Energy, tensions and their transformation and use

Lightning By releasing tensions through wars, a ‘social tension gradient’ is nullified that has formed in the anarchistic System (Source photo).

The System, including its war dynamics, are products of our urge to survive and self-organised ‘efforts’ of the System to regulate tensions in the system and find an optimal balance.

Energy is defined in physics as the ability to do work. The principle of the conservation of energy states that energy can neither be created nor destroyed in the universe, but it may be converted from one form to another, including the energy equivalent of rest mass. These principles (of course) also apply to the System and its dynamics.

In case of the System and war dynamics – consistent with these energy principles – it is possible to distinguish between: (1) kinetic energy, (2) potential energy, and (3) rest energy.

Destructive energy (‘violence’ used by military organisations) can be considered kinetic energy. Tensions that are produced in the System and typically accumulate during high-connectivity regimes of war cycles, can be considered potential energy.

The network of issues and states that constitutes the System, and its components (communities and states) have certain tensions levels, a certain potential energy. The network of issues and states, and tensions ‘in’ this network, can be considered a social tension field.

Tensions – potential energy – can be ‘transformed’ into kinetic energy. The ability of states to achieve such a transformation depends on various factors, including the ability of a state to mobilise its society, available knowledge, etc.

This ability – the output (in terms of kinetic energy), the efficiency and scale of the transformation process, etc. – determines the power (defined as potential influence) of a state.

The ability of a state and its society to transform – redirect – resources to be used as kinetic energy in wars, can be considered the rest mass of a state/society.

The CINC-index (Composite Index of National Capability) is the most widely used indicator for national capability, and consists of six values: total population, urban population, iron and steel production, energy consumption, and military expenditure of states.  The CINC-index can be considered an indicator for the available kinetic energy and rest mass of states. Soft power is ignored in this perspective.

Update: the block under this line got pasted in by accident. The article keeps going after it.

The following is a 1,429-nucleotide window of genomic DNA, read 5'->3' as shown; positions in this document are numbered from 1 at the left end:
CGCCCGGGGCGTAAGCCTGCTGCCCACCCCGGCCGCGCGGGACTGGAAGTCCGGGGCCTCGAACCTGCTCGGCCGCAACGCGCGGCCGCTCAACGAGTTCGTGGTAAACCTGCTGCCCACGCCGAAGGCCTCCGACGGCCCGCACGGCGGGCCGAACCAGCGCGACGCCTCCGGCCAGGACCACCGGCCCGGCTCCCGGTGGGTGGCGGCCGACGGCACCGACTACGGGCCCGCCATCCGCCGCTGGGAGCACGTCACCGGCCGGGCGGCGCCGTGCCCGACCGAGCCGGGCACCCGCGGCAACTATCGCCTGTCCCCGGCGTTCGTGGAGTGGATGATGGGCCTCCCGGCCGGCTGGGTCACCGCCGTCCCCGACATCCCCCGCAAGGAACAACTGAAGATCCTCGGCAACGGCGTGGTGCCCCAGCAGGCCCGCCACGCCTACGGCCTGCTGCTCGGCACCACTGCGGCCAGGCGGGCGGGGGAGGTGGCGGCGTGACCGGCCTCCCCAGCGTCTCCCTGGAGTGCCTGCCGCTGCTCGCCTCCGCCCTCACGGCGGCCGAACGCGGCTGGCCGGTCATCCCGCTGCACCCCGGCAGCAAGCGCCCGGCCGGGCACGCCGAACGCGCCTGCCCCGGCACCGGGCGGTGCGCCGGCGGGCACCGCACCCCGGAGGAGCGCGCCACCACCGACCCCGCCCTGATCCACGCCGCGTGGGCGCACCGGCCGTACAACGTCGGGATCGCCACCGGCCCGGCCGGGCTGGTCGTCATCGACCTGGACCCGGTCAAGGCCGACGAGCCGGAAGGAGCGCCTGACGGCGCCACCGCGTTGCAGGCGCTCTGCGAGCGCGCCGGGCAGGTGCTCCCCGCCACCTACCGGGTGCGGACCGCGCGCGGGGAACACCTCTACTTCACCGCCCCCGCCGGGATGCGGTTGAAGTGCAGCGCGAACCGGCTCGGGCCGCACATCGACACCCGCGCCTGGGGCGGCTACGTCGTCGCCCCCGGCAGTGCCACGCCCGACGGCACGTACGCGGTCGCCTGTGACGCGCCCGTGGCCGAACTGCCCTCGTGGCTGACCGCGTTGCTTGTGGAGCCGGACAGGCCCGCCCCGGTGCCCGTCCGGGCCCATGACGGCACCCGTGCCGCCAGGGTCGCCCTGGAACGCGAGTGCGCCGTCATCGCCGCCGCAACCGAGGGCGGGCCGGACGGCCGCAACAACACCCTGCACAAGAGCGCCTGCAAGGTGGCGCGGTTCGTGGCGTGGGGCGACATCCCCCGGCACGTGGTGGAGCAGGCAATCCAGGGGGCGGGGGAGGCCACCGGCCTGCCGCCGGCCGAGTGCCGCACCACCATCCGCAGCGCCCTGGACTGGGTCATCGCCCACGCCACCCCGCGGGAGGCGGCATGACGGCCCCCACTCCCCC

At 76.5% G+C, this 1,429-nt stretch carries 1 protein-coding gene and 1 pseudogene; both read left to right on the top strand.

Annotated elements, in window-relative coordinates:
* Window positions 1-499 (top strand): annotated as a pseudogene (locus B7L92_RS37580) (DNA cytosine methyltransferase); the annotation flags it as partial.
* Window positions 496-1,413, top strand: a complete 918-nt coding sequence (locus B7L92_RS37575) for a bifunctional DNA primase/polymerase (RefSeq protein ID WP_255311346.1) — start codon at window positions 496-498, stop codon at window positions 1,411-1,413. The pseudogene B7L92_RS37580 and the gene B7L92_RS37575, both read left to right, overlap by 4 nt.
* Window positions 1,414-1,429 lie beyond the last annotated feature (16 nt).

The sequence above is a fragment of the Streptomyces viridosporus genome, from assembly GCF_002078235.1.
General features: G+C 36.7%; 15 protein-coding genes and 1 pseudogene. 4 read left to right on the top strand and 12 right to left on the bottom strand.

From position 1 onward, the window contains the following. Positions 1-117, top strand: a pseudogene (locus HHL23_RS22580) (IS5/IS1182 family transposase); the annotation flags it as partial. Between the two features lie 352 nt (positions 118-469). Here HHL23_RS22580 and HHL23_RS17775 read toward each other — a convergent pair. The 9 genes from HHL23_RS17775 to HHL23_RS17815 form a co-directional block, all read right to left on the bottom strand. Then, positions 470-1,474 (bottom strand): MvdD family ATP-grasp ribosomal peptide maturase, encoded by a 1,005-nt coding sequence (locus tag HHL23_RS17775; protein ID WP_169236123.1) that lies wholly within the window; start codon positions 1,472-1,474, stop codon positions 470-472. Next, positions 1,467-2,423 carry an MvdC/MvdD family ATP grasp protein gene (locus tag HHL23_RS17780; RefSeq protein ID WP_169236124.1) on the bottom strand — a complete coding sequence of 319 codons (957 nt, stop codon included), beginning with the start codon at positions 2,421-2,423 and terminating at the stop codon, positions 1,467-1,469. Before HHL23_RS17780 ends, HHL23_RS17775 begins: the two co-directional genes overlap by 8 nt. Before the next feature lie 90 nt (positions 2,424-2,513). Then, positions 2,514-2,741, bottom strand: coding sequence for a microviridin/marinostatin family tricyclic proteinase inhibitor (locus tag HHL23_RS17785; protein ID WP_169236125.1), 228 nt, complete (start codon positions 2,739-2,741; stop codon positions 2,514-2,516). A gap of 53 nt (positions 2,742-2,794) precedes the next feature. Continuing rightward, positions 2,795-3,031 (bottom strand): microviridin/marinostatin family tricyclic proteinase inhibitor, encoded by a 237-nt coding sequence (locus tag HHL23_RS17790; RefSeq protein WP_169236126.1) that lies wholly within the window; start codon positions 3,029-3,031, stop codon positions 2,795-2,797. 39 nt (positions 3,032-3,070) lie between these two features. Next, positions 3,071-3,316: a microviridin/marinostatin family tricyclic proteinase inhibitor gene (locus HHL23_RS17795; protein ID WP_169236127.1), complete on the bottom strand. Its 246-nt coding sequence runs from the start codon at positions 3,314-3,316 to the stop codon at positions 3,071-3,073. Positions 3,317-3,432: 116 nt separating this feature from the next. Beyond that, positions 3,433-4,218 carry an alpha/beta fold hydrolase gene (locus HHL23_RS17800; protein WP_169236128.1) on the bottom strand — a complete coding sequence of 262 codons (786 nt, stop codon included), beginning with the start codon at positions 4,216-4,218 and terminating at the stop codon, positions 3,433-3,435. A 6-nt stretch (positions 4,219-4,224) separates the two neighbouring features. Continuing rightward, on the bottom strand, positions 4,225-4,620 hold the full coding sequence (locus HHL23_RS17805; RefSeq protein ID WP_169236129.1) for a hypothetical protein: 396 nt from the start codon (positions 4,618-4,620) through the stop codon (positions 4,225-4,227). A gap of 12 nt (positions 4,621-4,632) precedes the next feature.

Tensions in the System are an ‘abstract’ property that are intrinsic to relations between states and issues in the System. Tensions are elusive.

Tensions in the System originate from the intrinsic incompatibility between connectivity and anarchy. Connectivity is a function of population size, and the need for humans to fulfil a set of basic requirements to fulfil their basic requirements, that ensure their survival. Population growth and increasing connectivity go hand in hand

Humans group in communities, because through grouping – cooperation – economies of scale and scope can be accomplished that are helpful in the fulfilment of basic requirements, survival and well-being of these communities (and their members). Like humans, communities also compete with other communities for (scarce) resources, to ensure the fulfilment of basic requirements of their respective members. The communities, as social structures, also develop their own basic requirements, that need fulfilment, independent of its members. Communities develop a ‘life’ – a survival dynamic – of their own.

Relationships between states can be positive or negative, or be a mix of both. Cooperation is indicative for a positive relationship. In case of conflict (war) there is a negative relationship, that results in the deployment of destructive energy; tensions – potential energy – is transformed into kinetic energy.